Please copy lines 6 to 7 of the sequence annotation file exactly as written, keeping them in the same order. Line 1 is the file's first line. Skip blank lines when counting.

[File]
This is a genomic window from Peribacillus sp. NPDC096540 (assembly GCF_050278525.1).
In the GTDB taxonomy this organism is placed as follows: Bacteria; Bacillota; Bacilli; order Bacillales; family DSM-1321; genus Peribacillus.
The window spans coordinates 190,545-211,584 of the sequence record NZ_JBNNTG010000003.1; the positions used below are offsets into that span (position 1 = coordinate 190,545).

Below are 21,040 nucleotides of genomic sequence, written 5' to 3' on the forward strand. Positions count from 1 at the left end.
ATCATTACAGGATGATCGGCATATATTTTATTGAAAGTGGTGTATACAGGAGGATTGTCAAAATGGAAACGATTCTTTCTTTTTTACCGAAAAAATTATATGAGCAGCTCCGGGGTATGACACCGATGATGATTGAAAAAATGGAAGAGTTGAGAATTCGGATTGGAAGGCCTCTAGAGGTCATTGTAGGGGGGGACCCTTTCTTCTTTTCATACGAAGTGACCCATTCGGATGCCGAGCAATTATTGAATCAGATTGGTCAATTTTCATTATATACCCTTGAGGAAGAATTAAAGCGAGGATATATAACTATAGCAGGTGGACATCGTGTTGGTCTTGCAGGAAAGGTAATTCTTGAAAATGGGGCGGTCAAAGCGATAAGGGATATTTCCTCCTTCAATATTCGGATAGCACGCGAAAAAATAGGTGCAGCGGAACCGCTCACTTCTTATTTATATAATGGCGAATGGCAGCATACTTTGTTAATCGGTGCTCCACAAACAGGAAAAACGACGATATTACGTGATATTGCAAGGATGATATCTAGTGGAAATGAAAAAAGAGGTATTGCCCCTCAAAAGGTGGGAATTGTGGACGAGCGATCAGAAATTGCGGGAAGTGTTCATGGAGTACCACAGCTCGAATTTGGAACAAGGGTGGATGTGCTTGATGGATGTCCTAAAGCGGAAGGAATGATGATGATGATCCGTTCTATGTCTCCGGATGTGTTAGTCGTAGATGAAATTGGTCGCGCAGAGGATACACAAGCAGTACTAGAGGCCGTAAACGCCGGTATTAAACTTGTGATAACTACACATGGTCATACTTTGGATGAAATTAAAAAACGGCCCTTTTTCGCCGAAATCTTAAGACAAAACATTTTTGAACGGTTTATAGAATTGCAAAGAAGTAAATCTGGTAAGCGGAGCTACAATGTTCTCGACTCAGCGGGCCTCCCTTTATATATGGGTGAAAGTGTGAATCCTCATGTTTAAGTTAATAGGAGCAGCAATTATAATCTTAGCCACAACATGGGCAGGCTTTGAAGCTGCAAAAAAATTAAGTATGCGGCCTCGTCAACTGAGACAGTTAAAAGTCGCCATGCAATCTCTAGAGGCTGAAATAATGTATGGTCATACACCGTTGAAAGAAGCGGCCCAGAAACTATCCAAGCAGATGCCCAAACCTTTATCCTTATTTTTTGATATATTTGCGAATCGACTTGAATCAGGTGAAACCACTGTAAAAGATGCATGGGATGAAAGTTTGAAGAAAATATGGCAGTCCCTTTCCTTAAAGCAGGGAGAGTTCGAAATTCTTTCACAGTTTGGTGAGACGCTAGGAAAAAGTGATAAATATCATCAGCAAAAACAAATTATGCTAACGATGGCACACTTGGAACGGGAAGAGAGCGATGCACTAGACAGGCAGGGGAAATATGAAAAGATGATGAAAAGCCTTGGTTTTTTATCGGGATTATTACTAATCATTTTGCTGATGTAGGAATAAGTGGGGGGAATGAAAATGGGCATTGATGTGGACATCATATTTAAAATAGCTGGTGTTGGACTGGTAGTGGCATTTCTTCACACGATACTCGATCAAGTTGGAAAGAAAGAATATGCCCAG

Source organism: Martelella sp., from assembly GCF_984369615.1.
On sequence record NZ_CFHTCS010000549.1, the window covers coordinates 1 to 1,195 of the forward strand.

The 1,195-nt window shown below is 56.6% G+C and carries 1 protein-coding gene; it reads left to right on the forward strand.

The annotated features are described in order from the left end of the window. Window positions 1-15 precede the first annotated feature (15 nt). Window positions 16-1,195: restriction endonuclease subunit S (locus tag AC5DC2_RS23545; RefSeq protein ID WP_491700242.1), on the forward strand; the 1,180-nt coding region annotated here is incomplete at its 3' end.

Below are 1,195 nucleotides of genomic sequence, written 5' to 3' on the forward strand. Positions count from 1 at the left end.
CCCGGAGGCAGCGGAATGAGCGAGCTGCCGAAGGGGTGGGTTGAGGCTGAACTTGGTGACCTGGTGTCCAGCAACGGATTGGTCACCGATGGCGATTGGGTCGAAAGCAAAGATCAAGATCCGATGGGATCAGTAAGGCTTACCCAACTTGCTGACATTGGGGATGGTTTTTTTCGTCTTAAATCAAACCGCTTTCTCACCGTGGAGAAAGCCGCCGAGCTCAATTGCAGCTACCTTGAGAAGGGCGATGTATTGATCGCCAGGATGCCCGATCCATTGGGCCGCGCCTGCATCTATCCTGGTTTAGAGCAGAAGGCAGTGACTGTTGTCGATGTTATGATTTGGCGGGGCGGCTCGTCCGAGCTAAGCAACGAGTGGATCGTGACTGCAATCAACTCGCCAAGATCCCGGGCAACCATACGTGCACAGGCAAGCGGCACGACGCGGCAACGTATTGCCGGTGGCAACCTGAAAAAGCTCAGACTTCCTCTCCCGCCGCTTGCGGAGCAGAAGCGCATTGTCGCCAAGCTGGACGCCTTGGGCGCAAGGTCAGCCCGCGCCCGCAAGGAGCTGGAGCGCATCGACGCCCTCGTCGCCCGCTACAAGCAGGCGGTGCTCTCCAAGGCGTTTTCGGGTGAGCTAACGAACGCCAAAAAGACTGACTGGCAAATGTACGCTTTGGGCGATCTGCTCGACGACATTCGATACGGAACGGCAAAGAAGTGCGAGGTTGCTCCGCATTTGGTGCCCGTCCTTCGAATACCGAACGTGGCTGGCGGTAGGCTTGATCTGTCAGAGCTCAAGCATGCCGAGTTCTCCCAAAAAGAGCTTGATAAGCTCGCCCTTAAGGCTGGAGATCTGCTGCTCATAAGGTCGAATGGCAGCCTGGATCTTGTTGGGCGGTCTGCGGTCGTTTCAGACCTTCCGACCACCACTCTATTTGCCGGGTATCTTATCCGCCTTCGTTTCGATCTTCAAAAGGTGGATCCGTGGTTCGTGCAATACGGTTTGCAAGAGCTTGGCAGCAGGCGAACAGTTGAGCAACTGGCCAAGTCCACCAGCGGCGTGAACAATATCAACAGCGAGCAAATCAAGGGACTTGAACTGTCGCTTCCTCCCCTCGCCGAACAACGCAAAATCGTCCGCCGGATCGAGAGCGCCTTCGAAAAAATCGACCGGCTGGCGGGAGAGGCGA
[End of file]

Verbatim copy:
Source organism: Martelella sp., from assembly GCF_984369615.1.
On sequence record NZ_CFHTCS010000549.1, the window covers coordinates 1 to 1,195 of the forward strand.